Advantages of hepatitis A vaccine. The ability to use hepatitis A vaccine for postexposure prophylaxis provides numerous public health advantages, including the induction of active immunity and longer protection, greater ease of administration, higher acceptability and availability, and a cost per dose that is similar to IG. Also, the greater availability and ease of administration of hepatitis A vaccine might increase the number of persons at risk for infection who receive postexposure prophylaxis.
Risk for HAV transmission in various settings. The risk for transmission of HAV is influenced by host and environmental factors and varies considerably in different settings. For example, without postexposure prophylaxis, secondary attack rates of 15%--30% have been reported in households, with higher rates of transmission occurring from infected young children than from infected adolescents and adults (4--6). In contrast, attack rates among patrons of food service establishments who have been exposed to HAV-infected food handlers generally are low (7). Indeed, most food handlers with hepatitis A do not transmit HAV to exposed consumers or restaurant patrons (7). Given the wide range of HAV transmission risks in various settings for which postexposure prophylaxis is recommended, magnitude of risk in each situation is an important factor in determining whether to use IG or vaccine.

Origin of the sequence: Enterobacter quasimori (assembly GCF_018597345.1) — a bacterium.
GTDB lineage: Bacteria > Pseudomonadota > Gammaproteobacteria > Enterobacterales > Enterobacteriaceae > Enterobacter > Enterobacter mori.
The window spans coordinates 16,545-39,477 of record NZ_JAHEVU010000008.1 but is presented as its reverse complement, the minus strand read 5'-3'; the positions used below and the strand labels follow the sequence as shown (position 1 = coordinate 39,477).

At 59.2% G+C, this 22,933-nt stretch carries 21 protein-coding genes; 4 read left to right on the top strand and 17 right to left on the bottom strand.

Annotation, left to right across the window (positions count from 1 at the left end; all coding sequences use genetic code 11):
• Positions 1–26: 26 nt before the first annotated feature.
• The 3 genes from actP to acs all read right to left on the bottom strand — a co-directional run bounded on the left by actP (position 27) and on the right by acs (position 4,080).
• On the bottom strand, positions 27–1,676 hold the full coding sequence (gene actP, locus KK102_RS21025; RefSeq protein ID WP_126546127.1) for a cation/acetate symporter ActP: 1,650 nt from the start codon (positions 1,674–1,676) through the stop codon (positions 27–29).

Factors affecting clinical manifestations of hepatitis A. Older persons and persons with chronic liver disease are more likely to have severe manifestations of hepatitis A. Among older children and adults, infection typically is symptomatic, with jaundice occurring in >70% of patients (8). The case-fatality rate among cases reported through national surveillance reaches a high of 1.8% among persons aged >60 years, and fulminant hepatitis has been reported more frequently among older patients with hepatitis A (9). Although not at increased risk for HAV infection, persons with chronic liver disease also are at increased risk for fulminant hepatitis A (10). Because of the frequency of severe consequences, preventing hepatitis A among exposed older persons and persons with chronic liver disease is particularly vital. The performance of hepatitis A vaccine as postexposure prophylaxis in these groups was not assessed in the recent clinical trial and remains unknown. In contrast, IG has been recommended and used successfully for many years in these groups and in the general population.